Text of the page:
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seemed to have nothing in view but the gratification of their vanity, inflaming the passions of the multitude by extravagant representations of the character of the Deity, the condition of man, and design of the Saviour's mission. The minister that wishes not to study to shew himself of God, bas only to favour jumping, with its appendages; for as reason is out of the question in such a religion, he can be under no fear of shocking it. It is some consolation to real religion, to add, that this practice is on the decline, as the more sober or conscientious, who were at first at a loss to judge where this practice might carry them, have seen its pernicious tendency.

Such is the account of the JUMPERS, which, with a few alterations, has been transmitted me by a respectable minister, who frequently visits the principality. It is to be hoped, that the exercise of common sense will in time recover them from these extravagant ecstasies, which pain the rational friends of revelation, and yield matter of exultation to the advocates of infidelity.

About the year 1785, I myself happened very accidentally to be present at a meeting, which terinigated iu jumping. It was beld in the open air, on a Sunday evening, near Newport, in Monmouthshire. The preacher was one of Lady Huntingdon's students, who concluded his sermon with the recammendation of jumping; and to allow him the praise of consistency, he got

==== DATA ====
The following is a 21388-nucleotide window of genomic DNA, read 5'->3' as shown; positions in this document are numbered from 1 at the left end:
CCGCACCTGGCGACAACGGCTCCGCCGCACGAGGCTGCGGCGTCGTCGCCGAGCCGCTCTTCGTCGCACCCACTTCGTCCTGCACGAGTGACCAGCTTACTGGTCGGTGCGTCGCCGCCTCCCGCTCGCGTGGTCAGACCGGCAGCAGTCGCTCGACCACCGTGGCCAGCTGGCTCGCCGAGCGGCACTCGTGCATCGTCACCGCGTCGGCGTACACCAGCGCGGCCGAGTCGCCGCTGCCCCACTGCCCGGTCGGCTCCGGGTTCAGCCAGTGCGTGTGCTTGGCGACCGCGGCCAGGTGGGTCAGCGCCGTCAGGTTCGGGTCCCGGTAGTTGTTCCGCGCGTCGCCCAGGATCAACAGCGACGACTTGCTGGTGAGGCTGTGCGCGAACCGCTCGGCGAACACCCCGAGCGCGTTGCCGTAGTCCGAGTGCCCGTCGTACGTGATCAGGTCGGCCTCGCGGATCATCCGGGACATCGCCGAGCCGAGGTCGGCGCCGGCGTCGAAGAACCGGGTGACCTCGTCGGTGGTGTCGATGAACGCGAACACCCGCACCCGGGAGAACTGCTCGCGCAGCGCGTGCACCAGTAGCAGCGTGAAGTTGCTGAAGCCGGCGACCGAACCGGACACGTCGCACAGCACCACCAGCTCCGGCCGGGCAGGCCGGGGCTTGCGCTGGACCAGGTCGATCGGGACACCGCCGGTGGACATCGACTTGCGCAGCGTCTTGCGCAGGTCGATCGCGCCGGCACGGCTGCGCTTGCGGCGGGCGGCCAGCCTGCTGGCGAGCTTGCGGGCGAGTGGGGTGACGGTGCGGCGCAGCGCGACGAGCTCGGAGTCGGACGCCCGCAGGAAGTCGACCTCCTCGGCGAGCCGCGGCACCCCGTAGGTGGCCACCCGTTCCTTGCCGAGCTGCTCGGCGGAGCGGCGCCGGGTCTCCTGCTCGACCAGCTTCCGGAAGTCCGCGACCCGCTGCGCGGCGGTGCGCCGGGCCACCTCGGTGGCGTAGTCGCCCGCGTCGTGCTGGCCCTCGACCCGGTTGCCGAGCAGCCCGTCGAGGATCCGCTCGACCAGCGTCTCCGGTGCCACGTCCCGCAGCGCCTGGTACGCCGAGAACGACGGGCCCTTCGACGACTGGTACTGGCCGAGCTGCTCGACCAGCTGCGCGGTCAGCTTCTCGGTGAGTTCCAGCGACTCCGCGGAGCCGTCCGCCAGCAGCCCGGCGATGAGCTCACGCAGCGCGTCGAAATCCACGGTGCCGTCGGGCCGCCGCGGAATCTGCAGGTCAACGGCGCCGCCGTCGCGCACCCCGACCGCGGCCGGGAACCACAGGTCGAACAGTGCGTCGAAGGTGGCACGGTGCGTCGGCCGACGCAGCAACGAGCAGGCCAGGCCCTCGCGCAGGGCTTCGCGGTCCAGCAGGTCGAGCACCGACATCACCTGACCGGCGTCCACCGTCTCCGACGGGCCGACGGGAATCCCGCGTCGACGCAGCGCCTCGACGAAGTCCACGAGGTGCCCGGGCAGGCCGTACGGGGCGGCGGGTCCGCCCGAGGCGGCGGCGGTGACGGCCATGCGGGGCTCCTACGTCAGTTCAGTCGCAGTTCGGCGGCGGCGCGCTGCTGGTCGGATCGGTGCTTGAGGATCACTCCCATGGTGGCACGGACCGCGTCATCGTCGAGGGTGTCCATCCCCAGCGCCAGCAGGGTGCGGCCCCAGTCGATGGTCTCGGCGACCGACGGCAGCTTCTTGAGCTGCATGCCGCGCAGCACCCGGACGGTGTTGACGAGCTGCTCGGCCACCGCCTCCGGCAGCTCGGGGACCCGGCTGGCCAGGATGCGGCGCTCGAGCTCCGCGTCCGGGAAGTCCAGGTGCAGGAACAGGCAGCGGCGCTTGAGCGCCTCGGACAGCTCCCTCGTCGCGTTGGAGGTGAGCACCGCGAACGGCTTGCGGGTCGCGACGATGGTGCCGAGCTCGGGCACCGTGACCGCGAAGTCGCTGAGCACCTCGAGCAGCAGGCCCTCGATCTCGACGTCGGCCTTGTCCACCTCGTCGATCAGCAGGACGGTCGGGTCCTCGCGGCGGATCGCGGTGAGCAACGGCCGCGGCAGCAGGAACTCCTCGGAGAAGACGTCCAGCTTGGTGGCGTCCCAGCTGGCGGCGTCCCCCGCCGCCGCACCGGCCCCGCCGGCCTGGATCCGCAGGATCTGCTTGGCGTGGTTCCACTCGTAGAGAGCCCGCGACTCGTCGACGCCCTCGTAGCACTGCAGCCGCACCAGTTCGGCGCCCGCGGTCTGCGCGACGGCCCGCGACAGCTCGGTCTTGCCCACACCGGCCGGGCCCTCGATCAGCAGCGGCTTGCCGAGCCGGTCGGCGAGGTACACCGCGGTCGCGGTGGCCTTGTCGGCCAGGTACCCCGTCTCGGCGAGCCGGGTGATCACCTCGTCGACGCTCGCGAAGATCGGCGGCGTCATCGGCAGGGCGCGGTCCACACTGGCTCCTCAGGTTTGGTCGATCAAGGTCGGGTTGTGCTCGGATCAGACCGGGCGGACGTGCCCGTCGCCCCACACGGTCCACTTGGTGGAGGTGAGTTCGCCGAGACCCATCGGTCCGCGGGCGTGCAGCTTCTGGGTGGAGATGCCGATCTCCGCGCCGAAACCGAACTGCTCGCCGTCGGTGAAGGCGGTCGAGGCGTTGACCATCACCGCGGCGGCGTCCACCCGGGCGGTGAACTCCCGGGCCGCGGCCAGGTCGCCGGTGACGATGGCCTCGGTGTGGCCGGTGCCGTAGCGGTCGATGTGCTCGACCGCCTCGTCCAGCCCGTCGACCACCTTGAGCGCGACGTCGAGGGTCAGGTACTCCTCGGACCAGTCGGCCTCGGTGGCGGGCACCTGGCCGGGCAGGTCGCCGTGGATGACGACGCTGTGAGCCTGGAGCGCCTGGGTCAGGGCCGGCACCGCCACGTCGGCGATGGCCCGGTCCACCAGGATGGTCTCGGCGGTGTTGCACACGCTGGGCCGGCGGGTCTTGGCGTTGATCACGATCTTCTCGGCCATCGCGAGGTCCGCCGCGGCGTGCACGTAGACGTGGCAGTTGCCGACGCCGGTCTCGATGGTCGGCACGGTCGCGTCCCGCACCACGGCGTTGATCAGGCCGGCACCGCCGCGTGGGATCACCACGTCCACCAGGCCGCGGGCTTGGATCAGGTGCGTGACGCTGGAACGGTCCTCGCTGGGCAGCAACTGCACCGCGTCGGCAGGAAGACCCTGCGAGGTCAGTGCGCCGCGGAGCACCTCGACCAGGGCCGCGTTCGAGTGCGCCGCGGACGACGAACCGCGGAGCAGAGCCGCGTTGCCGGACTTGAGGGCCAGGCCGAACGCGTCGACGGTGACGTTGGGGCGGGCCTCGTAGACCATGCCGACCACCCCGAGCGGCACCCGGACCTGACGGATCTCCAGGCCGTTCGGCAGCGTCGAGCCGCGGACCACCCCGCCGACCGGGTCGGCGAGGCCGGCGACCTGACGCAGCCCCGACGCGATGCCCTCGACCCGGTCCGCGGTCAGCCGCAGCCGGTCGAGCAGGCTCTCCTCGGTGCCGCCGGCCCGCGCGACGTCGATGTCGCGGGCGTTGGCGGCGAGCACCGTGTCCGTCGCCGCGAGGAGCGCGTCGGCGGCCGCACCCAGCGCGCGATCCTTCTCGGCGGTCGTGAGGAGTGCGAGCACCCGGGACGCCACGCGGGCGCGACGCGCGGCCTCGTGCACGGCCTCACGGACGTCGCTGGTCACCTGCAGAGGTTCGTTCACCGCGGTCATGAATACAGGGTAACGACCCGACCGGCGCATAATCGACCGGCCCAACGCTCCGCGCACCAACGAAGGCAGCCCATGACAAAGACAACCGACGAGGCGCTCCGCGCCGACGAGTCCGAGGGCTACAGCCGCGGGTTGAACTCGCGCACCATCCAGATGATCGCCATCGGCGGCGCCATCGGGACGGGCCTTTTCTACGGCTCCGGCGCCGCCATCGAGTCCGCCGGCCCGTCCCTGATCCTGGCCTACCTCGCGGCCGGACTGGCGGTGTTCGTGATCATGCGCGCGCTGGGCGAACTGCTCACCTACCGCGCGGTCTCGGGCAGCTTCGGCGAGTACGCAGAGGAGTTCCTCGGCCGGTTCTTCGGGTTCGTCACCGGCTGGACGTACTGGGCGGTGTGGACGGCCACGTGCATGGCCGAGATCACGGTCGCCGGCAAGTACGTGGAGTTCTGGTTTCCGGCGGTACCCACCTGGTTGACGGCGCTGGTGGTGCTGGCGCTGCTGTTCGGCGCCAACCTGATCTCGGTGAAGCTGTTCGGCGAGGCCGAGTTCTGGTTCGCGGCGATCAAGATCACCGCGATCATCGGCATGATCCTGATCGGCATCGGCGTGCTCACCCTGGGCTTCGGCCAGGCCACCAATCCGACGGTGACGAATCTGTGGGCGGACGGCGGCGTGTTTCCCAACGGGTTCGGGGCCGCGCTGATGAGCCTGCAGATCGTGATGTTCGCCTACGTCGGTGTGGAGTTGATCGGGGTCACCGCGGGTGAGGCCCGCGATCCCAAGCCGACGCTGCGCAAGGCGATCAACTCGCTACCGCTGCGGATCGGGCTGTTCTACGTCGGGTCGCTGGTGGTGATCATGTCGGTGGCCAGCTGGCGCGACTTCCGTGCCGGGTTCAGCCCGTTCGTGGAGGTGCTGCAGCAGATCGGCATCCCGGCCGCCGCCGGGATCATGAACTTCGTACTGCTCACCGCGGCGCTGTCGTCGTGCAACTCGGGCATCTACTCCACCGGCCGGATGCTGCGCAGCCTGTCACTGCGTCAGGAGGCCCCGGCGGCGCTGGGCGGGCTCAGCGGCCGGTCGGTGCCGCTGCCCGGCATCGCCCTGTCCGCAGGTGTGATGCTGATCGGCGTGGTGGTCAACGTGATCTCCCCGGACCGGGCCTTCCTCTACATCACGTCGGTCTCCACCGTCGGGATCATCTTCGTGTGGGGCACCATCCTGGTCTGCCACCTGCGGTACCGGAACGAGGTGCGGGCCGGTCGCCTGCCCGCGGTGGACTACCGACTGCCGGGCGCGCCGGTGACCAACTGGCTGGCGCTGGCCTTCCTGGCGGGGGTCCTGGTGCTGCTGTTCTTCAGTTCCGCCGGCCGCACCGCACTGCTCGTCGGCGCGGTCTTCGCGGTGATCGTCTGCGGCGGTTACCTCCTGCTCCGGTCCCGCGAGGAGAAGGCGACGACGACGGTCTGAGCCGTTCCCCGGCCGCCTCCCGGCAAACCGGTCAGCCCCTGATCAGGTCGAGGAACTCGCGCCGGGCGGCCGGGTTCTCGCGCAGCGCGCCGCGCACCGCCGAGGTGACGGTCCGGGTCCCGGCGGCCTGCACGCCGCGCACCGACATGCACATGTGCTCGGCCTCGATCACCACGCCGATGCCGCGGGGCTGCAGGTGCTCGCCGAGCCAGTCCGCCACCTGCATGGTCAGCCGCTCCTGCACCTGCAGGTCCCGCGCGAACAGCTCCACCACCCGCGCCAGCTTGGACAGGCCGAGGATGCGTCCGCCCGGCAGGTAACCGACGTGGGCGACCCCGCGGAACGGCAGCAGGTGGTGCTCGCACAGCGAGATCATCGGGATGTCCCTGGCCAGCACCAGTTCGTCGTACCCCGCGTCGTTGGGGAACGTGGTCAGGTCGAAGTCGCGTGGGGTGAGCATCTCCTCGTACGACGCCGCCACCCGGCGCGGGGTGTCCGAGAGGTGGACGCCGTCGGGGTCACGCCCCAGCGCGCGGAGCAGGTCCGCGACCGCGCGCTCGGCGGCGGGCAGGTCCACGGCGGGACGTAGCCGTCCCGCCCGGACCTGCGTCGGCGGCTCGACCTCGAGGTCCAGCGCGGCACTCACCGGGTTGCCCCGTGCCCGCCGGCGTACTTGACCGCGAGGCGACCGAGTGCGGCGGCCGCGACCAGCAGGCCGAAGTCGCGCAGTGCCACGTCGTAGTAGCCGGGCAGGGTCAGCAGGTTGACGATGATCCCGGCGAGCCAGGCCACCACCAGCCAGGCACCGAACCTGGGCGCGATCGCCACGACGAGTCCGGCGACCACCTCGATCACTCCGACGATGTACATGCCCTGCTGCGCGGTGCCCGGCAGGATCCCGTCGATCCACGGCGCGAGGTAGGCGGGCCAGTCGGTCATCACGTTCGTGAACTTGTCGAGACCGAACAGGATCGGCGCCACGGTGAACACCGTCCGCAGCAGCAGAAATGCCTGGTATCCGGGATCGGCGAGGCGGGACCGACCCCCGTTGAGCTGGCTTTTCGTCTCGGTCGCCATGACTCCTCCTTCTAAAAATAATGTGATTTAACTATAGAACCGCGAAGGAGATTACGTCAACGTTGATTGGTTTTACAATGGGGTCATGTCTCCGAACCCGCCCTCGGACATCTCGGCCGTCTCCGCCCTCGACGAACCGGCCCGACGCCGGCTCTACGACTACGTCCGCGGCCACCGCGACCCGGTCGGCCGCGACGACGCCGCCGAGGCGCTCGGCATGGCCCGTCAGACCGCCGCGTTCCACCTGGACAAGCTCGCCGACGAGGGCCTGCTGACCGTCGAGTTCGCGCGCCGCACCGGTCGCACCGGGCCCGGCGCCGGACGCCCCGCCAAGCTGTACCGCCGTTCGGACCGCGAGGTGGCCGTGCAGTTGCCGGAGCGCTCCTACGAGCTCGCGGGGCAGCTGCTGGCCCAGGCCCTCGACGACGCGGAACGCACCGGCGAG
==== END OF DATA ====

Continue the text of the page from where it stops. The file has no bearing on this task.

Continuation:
down from the chair on which he stood, and juniped along with them. The arguments he adduced for this purpose were, that David danced before the ark, that the babe leaped in the womb of Elizabeth, and that the man whose lameness was removed, leaped and praised God for the mercy which he had received! He expatiated on these topics with uncommon fervency, and then drew the inference, that they ought to shew similar erpressions of joy, for the blessings which Jesus Christ had put into their possession. He then gave an empassioned sketch of the sufferings of the Saviour, and hereby roused the passious of a few around him into a state of violent agitation. About nine men and seven women, for some little time, rocked to and fro, groaned aloud, and then jumped with a kind of frantic fury. Some of the audience flew in all directions; others gazed on in silent amazewent! They all gradually dispersed, except the jumpers, who continued their exertions from eight in the evening to near eleven at night. I saw the conclusion of it; they at last kneeled down in a circle, holding each other by the hand, while one of them prayed with great fervour, and then all rising up froin off their knees, departed. But previous to their dispersion, they wildly pointed up towards the sky, and reminded one another that they should soon meet th. re, and bę never again separated!